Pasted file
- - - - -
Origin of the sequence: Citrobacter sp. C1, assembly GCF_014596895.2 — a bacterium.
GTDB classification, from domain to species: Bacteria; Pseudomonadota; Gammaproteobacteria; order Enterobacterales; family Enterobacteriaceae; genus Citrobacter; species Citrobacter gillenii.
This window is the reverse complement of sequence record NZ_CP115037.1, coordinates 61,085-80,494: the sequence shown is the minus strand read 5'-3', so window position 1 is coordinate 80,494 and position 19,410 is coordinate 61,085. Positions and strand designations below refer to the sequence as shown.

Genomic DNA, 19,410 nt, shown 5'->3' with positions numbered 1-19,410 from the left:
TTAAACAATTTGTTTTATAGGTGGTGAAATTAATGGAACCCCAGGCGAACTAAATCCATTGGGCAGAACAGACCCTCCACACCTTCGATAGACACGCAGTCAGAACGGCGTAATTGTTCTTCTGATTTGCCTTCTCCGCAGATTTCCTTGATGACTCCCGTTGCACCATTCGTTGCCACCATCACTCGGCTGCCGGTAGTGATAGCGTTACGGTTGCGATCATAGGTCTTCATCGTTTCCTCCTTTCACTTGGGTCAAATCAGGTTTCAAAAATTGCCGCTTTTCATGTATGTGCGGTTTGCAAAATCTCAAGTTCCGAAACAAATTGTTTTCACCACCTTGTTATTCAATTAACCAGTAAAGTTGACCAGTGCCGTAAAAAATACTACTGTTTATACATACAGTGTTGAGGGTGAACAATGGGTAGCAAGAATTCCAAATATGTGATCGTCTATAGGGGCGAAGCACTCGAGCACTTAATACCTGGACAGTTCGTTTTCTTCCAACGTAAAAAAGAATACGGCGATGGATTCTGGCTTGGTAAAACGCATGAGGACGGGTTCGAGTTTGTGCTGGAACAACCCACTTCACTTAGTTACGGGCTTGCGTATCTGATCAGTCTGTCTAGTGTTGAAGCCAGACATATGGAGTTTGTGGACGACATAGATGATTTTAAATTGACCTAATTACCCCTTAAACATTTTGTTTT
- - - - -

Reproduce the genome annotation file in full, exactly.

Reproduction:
Origin of the sequence: Citrobacter sp. C1, assembly GCF_014596895.2 — a bacterium.
GTDB classification, from domain to species: Bacteria; Pseudomonadota; Gammaproteobacteria; order Enterobacterales; family Enterobacteriaceae; genus Citrobacter; species Citrobacter gillenii.
This window is the reverse complement of sequence record NZ_CP115037.1, coordinates 61,085-80,494: the sequence shown is the minus strand read 5'-3', so window position 1 is coordinate 80,494 and position 19,410 is coordinate 61,085. Positions and strand designations below refer to the sequence as shown.

Genomic DNA, 19,410 nt, shown 5'->3' with positions numbered 1-19,410 from the left:
TTAAACAATTTGTTTTATAGGTGGTGAAATTAATGGAACCCCAGGCGAACTAAATCCATTGGGCAGAACAGACCCTCCACACCTTCGATAGACACGCAGTCAGAACGGCGTAATTGTTCTTCTGATTTGCCTTCTCCGCAGATTTCCTTGATGACTCCCGTTGCACCATTCGTTGCCACCATCACTCGGCTGCCGGTAGTGATAGCGTTACGGTTGCGATCATAGGTCTTCATCGTTTCCTCCTTTCACTTGGGTCAAATCAGGTTTCAAAAATTGCCGCTTTTCATGTATGTGCGGTTTGCAAAATCTCAAGTTCCGAAACAAATTGTTTTCACCACCTTGTTATTCAATTAACCAGTAAAGTTGACCAGTGCCGTAAAAAATACTACTGTTTATACATACAGTGTTGAGGGTGAACAATGGGTAGCAAGAATTCCAAATATGTGATCGTCTATAGGGGCGAAGCACTCGAGCACTTAATACCTGGACAGTTCGTTTTCTTCCAACGTAAAAAAGAATACGGCGATGGATTCTGGCTTGGTAAAACGCATGAGGACGGGTTCGAGTTTGTGCTGGAACAACCCACTTCACTTAGTTACGGGCTTGCGTATCTGATCAGTCTGTCTAGTGTTGAAGCCAGACATATGGAGTTTGTGGACGACATAGATGATTTTAAATTGACCTAATTACCCCTTAAACATTTTGTTTT